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A small local developer wants to buy part of my back garden and create an access road for 3 new houses. How do I value my land?

Asked on Jul 19 2011, House Prices in Reading | Report content

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  • I would talk to a independent surveyor about this, perhaps local agents could help as well.

    Answered on Jul 19 2011, Report content
  • You must get professional advice on this and don't accept the first figure that is offered. It may be that you have significant value in your land, particularly if there is no other way to get to the land behind your property. This gives you great negotiating power but you have to be careful not be greedy so that the project isn't viable for the developer or it won't go ahead and you will consequently get nothing. Talk to as many agents/surveyors as possible and find out as much as you can about the proposed project and it's value.

    Answered on Jul 19 2011, Report content
  • As a rule of thumb, if you control the access you could be entitled to about 1/3 of the land value. If your garden is also being used as part of the site then it could be worth more. I would need to know more detail about the proposal to help any further.

    Answered on Jul 19 2011, Report content
  • From original questioner: thanks for your responses. The builder suggests we value the access and the land by a "residual" calculation, i.e. subtract all his fees and build costs including S106 roof tax and a 20% gross profit for him (min required by his lender) from the anticipated sale price. Unfortunately this leaves a land value of barely 21% of the project's gross value (assuming planning permission is achieved), to be shared between the landowners and myself, much less than the 35-45% rule-of-thumb suggested by local estate agents as the land+access value for a site with planning. So we are struggling to reach a fair valuation! The S106 tax alone is £20K per 4-bed house in my area.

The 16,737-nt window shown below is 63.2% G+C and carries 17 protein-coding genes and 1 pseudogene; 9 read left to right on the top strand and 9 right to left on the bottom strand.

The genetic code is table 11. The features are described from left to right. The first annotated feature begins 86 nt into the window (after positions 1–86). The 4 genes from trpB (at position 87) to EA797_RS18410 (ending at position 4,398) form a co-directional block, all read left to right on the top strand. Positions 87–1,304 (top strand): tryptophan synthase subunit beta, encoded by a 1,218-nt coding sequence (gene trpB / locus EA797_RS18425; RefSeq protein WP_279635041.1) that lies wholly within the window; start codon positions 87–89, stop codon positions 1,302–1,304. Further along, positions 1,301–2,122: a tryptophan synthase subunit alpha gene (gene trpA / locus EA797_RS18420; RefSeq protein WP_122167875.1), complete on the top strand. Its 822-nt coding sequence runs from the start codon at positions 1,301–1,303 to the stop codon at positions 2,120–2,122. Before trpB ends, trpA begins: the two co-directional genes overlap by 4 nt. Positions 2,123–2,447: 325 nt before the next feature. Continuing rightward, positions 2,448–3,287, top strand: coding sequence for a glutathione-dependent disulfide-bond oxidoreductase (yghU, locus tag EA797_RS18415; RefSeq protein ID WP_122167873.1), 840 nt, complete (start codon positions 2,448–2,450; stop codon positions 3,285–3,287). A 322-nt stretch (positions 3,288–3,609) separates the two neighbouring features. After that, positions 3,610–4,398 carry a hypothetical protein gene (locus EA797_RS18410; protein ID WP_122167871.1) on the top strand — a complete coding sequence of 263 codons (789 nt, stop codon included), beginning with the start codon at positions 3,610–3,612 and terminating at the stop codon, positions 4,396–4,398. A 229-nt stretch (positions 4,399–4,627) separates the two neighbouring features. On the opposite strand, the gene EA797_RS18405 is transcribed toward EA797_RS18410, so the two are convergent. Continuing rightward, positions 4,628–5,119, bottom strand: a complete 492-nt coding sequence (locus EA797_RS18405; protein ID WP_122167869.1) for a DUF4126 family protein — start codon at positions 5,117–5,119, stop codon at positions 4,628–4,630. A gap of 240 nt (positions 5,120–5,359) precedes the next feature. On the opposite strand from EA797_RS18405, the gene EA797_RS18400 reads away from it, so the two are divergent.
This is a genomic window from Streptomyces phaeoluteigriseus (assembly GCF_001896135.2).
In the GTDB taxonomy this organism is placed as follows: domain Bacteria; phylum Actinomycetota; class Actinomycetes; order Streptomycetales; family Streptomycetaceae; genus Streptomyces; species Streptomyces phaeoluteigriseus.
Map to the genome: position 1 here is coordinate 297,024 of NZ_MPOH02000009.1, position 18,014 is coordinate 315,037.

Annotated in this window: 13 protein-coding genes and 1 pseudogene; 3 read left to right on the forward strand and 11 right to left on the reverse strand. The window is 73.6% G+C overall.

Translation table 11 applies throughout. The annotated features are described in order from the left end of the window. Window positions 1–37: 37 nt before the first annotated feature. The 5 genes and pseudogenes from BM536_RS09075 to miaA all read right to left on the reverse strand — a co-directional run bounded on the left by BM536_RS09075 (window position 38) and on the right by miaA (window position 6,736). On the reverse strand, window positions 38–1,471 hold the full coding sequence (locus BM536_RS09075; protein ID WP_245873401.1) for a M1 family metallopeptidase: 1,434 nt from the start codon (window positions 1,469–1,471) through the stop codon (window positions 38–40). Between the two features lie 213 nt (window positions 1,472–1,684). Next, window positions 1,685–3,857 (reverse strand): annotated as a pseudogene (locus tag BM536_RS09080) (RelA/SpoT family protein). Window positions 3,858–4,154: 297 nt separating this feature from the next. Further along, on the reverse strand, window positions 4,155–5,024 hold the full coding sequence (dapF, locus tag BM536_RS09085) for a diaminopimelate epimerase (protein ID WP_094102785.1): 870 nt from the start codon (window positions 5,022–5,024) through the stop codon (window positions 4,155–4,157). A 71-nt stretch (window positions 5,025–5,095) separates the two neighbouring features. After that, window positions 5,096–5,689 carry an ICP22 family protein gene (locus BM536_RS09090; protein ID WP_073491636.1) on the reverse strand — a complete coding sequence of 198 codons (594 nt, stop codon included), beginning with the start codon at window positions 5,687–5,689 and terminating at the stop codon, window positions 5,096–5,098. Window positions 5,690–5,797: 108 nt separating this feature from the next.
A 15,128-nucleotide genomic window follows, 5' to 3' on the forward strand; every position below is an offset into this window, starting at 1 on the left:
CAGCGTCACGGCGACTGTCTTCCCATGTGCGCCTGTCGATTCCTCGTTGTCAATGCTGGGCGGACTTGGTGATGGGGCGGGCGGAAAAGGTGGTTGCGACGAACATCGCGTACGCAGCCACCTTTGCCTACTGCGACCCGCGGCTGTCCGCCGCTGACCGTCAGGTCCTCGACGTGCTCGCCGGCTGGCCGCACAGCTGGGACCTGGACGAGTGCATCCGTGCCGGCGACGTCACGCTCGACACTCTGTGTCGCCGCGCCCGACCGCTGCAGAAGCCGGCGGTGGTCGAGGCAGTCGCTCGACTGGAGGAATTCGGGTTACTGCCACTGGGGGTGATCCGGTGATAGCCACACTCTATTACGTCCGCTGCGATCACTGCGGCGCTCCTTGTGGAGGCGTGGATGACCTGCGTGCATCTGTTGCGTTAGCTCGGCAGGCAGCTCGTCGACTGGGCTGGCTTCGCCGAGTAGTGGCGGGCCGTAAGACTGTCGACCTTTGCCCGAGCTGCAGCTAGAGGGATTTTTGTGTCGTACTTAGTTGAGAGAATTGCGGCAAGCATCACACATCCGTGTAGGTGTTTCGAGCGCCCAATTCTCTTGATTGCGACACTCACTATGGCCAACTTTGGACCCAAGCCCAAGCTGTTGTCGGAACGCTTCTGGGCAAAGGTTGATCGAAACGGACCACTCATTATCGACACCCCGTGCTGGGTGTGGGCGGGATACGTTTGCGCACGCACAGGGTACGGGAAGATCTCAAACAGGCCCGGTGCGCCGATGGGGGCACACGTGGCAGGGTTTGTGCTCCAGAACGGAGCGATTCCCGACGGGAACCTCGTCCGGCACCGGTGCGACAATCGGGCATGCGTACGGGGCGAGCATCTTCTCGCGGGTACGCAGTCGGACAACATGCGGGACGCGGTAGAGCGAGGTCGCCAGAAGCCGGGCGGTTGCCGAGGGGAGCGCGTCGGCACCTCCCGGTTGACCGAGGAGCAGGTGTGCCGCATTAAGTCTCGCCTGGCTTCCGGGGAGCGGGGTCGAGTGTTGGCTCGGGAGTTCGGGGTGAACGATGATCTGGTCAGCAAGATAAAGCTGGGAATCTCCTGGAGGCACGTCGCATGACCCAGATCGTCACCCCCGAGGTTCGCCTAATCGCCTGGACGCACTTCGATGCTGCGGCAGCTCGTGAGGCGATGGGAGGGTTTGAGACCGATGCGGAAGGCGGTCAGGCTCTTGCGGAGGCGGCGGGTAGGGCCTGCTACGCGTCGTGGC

Answered on Jul 20 2011, Report content
  • The developer wants to pay the least amount possible and you want to get the most you can for the plot. All of those items he is saying affect the value of your land are his problem really. If he needs your land to develop the overall site then he needs to make you an offer that you are happy with. It's as simple as that. The rest of it is irrelevant, from your perspective at least. If your land is the only way the developer can gain access to his land then you have a 'ransom strip' situation which means that all the cards are held by you. Like I said before though, don't be too greedy or nothing will happen at all.

    Answered on Jul 20 2011, Report content
  • Land is the most difficult purchase to come by and your agent's rough guide of 35-45% is something I would have suggested, though in the curent climate, with builder's costs going up (sustainable homes, new building regs etc) then I would suggest 30% of the developed value as a VERY rough guide. Each plot has it's own benefits as you will no doubt see and I do not claim to be able to value your plot remotely...